The 8-year-old juggling a soccer ball and the 48-year-old jogging by, with Japanese lessons ringing from her earbuds, have something fundamental in common: At some level, both are wondering whether their investment of time and effort is worth it.
How good can I get? How much time will it take? Is it possible I’m a natural at this (for once)? What’s the percentage in this, exactly?
Scientists have long argued over the relative contributions of practice and native talent to the development of elite performance. This debate swings back and forth every century, it seems, but a paper in the current issue of the journal Psychological Science illustrates where the discussion now stands and hints — more tantalizingly, for people who just want to do their best — at where the research will go next.
The value-of-practice debate has reached a stalemate. In a landmark 1993 study of musicians, a research team led by K. Anders Ericsson, a psychologist now at Florida State University, found that practice time explained almost all the difference (about 80 percent) between elite performers and committed amateurs. The finding rippled quickly through the popular culture, perhaps most visibly as the apparent inspiration for the “10,000-hour rule” in Malcolm Gladwell’s best-selling “Outliers” — a rough average of the amount of practice time required for expert performance.
The new paper, the most comprehensive review of relevant research to date, comes to a different conclusion. Compiling results from 88 studies across a wide range of skills, it estimates that practice time explains about 20 percent to 25 percent of the difference in performance in music, sports and games like chess. In academics, the number is much lower — 4 percent — in part because it’s hard to assess the effect of previous knowledge, the authors wrote.
“We found that, yes, practice is important, and of course it’s absolutely necessary to achieve expertise,” said Zach Hambrick, a psychologist at Michigan State University and a co-author of the paper, with Brooke Macnamara, now at Case Western Reserve University, and Frederick Oswald of Rice University. “But it’s not as important as many people have been saying” compared to inborn gifts.
One of those people, Dr. Ericsson, had by last week already written his critique of the new review. He points out that the paper uses a definition of practice that includes a variety of related activities, including playing music or sports for fun or playing in a group.
But his own studies focused on what he calls deliberate practice: one-on-one lessons in which an instructor pushes a student continually, gives immediate feedback and focuses on weak spots.
“If you throw all these kinds of practice into one big soup, of course you are going to reduce the effect of deliberate practice,” he said in a telephone interview.
Dr. Hambrick said that using Dr. Ericsson’s definition of practice would not change the results much, if at all, and partisans on both sides have staked out positions. Like most branches of the nature-nurture debate, this one has produced multiple camps, whose estimates of the effects of practice vary by as much as 50 percentage points.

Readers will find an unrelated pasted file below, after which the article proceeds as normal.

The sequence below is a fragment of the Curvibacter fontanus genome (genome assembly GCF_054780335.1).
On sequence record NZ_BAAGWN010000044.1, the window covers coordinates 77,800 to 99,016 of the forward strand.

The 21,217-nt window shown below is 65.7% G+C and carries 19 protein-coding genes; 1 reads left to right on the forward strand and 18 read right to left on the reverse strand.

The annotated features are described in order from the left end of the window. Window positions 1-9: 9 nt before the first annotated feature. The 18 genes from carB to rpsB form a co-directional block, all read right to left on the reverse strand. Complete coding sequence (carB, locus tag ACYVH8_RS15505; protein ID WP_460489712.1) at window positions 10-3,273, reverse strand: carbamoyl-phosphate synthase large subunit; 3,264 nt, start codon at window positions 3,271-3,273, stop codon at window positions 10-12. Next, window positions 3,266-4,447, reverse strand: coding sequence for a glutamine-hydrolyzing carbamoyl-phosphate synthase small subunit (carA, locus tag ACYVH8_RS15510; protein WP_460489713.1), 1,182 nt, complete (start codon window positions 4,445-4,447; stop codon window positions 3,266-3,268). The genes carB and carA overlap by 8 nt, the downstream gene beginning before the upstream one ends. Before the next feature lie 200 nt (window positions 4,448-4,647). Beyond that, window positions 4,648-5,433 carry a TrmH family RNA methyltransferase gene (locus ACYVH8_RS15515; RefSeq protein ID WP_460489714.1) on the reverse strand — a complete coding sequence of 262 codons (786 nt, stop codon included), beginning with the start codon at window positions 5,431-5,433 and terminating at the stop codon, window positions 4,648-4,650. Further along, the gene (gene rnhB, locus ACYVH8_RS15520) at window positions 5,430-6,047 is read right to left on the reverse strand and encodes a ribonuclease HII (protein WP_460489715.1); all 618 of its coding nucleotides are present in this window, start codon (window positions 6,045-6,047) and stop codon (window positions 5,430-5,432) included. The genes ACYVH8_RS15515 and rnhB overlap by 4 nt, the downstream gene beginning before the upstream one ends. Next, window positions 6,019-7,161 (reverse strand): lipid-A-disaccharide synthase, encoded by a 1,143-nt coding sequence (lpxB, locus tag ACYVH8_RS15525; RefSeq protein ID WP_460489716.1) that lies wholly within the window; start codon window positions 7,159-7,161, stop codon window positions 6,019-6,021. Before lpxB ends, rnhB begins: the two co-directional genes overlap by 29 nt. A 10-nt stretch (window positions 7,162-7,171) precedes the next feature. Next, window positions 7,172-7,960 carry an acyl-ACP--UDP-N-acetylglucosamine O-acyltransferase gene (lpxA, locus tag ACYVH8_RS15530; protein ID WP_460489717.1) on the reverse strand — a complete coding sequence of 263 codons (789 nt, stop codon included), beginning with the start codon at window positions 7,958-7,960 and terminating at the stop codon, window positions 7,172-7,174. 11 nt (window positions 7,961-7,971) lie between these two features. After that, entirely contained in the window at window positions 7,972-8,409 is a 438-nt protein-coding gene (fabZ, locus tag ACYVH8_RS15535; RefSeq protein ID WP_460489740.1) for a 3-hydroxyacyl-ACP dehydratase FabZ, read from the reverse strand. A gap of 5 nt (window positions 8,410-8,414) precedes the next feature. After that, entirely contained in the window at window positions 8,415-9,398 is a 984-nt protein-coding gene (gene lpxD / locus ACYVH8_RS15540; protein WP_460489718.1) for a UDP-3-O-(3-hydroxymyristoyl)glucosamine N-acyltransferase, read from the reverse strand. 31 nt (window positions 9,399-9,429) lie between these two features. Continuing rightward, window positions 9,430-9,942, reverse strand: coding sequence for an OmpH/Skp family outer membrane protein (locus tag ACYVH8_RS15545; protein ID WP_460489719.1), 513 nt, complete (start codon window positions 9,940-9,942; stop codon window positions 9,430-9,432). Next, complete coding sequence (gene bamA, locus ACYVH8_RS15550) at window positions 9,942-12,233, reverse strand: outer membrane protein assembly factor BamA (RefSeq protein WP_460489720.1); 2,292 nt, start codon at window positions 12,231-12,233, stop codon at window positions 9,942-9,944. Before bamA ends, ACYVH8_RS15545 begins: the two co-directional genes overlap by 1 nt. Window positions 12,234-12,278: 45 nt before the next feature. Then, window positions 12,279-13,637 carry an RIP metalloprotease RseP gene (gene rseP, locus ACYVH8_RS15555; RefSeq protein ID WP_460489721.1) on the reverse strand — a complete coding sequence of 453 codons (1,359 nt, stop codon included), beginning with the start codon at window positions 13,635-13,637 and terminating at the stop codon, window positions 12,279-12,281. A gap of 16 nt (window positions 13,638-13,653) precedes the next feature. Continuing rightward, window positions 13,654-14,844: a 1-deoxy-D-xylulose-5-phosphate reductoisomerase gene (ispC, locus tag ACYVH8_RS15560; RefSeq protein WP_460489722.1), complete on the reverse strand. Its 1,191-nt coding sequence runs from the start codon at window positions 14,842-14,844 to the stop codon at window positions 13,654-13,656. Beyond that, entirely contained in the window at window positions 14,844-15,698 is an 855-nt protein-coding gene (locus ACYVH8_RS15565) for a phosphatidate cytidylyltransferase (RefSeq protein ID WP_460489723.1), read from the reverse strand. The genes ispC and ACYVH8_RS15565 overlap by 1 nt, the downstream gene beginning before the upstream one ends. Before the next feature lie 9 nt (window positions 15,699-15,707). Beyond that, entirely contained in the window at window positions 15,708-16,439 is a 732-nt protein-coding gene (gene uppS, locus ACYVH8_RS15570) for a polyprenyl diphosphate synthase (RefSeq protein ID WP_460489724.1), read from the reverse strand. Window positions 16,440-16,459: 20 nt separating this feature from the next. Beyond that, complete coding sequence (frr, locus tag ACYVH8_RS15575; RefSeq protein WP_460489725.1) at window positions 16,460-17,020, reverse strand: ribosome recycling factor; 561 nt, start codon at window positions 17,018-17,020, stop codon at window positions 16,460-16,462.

“This is where we are, with people essentially talking past one another,” said Scott Barry Kaufman, a psychologist at the University of Pennsylvania and scientific director of the Imagination Institute, which funds research into creativity. And because truly elite performance takes many years to achieve, he said, the exact contribution of practice may never be known precisely.
Yet the range of findings and level of disagreement are themselves hints that there are likely to be factors involved in building expertise that are neither genetic nor related to the amount of practice time.
One is the age at which a person picks up a violin, or a basketball, or a language. People who grow up in bilingual households fully integrate both languages at the same time that language-specialized areas in their brains are developing. The same may be true of many other skills — there may exist a critical window of learning in childhood that primes the brain to pick up skills quickly later on.
Other factors are much easier to control. For instance, scientists have shown that performance itself — that is, testing oneself, from memory — is a particularly strong form of practice. One of the studies that the new review paper includes found that chess masters with similar abilities varied widely in the amount of hours they reported practicing, from 3,000 to more than 25,000.
“We may find when looking more closely that playing in tournaments, under pressure, is an important factor,” Dr. Hambrick said.
The content of isolated practice is another. In dozens of experiments, scientists have shown that mixing related skills in a single practice session — new material and old, scales and improvisation, crawl and backstroke — seems to sharpen each skill more quickly than if practiced repeatedly on its own. Varying the place and timing of practice can help as well, for certain skills, studies suggest.
“The question is: What is the optimal kind of practice in the area you wish to achieve expertise?” Dr. Ericsson said. “These are things we are now beginning to study, in areas like medical training.”
Practice time is critical indeed, and its contribution to accumulated expertise is likely to vary from one field to the next as the new paper found, experts said. Personality is an enormous variable, too, (although partly genetic). “Things like grit, motivation, and inspiration — that ability to imagine achieving this high level, to fantasize about it,” Dr. Kaufman said. “These are things we don’t know much about yet, and need to study more directly.”
But in the end, the most important factor over which people have control — whether juggling, jogging or memorizing a script — may be not how much they practice, but how effectively they use that time.